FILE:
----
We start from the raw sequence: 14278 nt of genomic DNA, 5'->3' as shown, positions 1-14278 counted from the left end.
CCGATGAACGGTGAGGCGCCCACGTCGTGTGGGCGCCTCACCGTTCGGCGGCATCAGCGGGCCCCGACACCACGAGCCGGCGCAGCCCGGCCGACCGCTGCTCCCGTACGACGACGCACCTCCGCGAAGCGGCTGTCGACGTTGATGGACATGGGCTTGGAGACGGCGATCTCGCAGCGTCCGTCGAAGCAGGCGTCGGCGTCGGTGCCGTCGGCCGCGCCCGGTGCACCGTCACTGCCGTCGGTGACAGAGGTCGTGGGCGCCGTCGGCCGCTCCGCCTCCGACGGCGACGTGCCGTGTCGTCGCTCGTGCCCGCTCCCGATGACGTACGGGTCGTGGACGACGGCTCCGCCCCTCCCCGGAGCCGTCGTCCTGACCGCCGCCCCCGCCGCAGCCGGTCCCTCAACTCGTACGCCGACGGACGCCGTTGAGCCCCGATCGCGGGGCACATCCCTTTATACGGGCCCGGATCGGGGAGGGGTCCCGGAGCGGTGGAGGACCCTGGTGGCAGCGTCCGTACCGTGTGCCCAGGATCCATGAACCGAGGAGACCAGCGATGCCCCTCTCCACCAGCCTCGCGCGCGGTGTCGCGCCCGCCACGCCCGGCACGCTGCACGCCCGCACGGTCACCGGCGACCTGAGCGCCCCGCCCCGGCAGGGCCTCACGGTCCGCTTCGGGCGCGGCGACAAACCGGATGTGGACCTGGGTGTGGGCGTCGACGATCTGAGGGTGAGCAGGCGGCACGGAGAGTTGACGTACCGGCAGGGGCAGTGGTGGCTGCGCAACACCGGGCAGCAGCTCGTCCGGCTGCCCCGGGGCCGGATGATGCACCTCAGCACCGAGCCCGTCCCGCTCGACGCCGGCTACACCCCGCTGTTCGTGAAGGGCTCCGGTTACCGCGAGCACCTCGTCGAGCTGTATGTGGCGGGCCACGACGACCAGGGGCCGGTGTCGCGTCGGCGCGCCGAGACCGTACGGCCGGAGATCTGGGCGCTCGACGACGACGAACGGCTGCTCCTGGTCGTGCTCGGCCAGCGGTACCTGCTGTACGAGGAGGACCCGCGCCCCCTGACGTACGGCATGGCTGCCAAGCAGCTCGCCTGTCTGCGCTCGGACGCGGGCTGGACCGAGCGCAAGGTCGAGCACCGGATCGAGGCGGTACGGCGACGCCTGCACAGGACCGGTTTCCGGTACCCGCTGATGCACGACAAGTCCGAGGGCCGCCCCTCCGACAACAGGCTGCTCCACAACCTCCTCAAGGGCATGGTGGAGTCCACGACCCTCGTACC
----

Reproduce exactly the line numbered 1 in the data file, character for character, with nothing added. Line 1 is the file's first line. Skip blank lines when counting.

We start from the raw sequence: 14278 nt of genomic DNA, 5'->3' as shown, positions 1-14278 counted from the left end.